BR: It looks like you also designed the Jet Sled vehicle, which got released in 1986. Can you talk a bit about that one?
TM: Mark left after the first year of He-Man. The line was such a success, but he/we got nothing, maybe a 2% raise! Mark was pissed, and left to go to Playmates where he developed the TMNT toy line. Mattel decided to reorganize, and combine Prelim and Visual Design.
At that time the Intellivision video game started to take off. I was promoted to design director and selected to be in charge of that division. That was when Roger was chosen to head up the He-Man group.
For that year Intellivision hit the roof. The next year, because of marketing and bad direction, it failed. They closed that division, and I was out of a job! Because I knew so many people there, Mattel offered me a job – in the He-Man group, under Roger! It was at that time I designed the other vehicles.
By this time there were about five other designers in this group. We would have group concept meetings, and out of those came the ideas for new figures and vehicles. That’s when I also started to do the figures. All the sketches we did belonged to Mattel and we were not allowed to take them. However some of us managed to get copies.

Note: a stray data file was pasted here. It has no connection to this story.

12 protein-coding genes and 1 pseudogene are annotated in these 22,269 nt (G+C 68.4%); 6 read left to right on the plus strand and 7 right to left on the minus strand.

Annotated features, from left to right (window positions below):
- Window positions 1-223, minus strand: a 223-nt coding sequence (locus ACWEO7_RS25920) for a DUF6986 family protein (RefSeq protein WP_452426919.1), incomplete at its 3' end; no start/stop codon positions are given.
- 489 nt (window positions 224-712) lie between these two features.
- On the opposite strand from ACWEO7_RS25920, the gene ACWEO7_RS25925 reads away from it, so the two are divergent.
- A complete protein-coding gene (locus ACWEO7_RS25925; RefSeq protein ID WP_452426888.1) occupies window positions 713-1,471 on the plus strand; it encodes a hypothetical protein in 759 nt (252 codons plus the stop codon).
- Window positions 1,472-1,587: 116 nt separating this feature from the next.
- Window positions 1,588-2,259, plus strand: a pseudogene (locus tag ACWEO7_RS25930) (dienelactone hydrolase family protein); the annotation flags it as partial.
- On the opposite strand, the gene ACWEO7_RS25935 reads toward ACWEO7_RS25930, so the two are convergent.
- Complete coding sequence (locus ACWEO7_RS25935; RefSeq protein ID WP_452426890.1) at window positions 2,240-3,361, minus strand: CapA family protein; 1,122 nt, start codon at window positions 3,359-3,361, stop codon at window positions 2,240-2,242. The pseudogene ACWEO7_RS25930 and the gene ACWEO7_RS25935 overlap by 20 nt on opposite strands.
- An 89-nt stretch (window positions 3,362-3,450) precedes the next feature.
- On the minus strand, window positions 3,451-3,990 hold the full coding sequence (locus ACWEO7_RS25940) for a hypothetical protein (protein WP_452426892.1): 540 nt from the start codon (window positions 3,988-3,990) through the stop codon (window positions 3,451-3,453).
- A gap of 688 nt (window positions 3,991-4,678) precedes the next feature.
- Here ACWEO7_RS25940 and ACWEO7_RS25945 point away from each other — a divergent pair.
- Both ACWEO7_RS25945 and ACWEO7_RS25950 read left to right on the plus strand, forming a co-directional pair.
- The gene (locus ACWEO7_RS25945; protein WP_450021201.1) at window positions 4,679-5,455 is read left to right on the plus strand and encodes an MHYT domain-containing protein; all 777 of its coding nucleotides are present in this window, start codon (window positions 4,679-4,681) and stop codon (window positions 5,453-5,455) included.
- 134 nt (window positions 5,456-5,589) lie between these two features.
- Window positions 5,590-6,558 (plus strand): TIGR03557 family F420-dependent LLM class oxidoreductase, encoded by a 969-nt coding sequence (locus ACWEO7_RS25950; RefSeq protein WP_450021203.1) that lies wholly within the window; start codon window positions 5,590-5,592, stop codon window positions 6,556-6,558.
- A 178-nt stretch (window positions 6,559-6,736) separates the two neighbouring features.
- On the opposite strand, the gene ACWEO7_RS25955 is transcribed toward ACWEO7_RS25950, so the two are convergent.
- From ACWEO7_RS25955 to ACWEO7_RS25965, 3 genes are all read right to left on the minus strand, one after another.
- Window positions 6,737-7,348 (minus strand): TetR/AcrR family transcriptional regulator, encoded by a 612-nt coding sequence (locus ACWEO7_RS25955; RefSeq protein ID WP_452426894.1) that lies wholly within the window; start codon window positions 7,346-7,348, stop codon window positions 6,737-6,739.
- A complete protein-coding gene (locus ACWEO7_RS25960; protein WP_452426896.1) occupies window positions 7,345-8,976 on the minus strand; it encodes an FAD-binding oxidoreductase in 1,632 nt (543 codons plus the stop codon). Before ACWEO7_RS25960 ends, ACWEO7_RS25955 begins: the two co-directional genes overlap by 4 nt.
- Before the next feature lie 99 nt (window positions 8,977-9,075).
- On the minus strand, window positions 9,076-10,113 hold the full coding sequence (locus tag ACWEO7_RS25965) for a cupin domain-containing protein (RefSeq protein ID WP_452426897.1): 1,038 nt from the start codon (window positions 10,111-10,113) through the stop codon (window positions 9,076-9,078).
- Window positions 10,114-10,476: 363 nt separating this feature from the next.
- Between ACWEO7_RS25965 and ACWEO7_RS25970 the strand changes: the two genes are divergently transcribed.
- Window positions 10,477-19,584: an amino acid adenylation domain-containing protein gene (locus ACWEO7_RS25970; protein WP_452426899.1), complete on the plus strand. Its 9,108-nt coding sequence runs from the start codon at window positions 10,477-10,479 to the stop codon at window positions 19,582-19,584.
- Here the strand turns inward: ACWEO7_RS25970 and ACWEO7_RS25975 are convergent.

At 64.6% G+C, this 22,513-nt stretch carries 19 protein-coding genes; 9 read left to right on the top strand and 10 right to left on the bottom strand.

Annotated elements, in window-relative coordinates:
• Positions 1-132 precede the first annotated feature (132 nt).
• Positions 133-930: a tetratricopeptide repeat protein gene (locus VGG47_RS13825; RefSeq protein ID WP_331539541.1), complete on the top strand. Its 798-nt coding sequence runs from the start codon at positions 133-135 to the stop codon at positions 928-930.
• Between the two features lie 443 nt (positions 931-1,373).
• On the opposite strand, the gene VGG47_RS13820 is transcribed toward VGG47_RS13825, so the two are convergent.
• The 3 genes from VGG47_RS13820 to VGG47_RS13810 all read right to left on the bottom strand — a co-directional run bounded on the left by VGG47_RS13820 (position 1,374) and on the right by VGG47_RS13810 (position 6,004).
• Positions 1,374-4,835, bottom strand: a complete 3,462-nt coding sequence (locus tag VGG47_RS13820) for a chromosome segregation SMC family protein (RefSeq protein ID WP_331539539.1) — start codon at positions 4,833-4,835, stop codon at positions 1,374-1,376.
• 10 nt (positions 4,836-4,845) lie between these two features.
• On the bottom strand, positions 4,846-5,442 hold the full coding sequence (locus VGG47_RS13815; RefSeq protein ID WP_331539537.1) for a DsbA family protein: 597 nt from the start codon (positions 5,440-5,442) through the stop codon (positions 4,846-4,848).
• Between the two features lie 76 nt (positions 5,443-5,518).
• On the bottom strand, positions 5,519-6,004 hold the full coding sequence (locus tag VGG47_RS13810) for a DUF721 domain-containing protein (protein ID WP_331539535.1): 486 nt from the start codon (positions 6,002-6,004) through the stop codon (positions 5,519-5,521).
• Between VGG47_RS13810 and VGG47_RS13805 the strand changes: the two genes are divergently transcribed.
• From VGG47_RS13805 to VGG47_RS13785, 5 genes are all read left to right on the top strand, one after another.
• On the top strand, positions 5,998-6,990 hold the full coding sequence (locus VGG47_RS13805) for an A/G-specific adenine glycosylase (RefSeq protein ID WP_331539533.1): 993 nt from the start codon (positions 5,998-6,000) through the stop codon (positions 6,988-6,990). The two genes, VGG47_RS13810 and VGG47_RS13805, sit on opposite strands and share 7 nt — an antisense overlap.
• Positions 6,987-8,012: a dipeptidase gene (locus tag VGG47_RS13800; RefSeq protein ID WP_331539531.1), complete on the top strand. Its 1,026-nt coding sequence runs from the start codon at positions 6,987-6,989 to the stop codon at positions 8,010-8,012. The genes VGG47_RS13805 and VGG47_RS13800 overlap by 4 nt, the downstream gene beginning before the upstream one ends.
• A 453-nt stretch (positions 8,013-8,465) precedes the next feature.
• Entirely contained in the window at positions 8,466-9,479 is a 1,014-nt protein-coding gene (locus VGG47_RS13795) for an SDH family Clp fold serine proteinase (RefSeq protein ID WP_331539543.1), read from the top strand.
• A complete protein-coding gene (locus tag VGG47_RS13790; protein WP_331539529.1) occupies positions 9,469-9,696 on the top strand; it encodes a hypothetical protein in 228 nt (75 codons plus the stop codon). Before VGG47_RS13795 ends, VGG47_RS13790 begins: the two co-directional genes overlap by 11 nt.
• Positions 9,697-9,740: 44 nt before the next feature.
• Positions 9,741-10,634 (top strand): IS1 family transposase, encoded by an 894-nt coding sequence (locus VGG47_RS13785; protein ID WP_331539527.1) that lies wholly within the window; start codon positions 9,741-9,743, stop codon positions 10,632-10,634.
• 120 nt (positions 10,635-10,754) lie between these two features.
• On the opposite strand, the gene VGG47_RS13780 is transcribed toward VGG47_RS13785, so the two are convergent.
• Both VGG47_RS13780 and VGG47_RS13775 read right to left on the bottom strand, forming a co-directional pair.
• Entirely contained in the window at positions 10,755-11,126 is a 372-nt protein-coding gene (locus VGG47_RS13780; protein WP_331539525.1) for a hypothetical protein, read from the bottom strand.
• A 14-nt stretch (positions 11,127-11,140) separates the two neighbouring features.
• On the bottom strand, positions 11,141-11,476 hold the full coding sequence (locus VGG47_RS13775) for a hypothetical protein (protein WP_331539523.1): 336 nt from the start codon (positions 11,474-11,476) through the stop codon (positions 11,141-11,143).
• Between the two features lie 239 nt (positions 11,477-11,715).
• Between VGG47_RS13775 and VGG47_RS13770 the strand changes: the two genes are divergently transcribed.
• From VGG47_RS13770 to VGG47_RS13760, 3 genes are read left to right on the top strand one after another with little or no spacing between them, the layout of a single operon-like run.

Here are some prototypes I did:
BR: Did you also design the Talon Fighter vehicle (a yellow/blue/red bird-shaped vehicle that perched on top of Point Dread)?
TM: Yes, That was just something that came out when I was doing the Eternia Sketch.
BR: Can you talk a bit about how Castle Grayskull came into existence?
TM: Mark did the original sketch. That was then be sent to the sculpting department. When we saw their rendition, it was awful. It was a square castle, just like you would find in the English countryside! We made a fuss and it was sent back for revision. The second go round was almost as bad. As I remember, it was square with turrets on the corners, very symmetrical.
Somehow Mark persuaded the powers in charge to let him sculpt it. The sculpting department was pissed! Mark set up a board in his office and with a bunch of Chevaler sculpting clay, set about modeling it. I took turns helping him, even my nine year old son had a go. When that was finished it went back to sculpting for molding and engineering.
BR: It looks like you came up with or at least worked on quite a few figure designs, some of which became toys (Snout Spout, King Hiss, Hordak, Leech, etc.). What was your favorite figure design?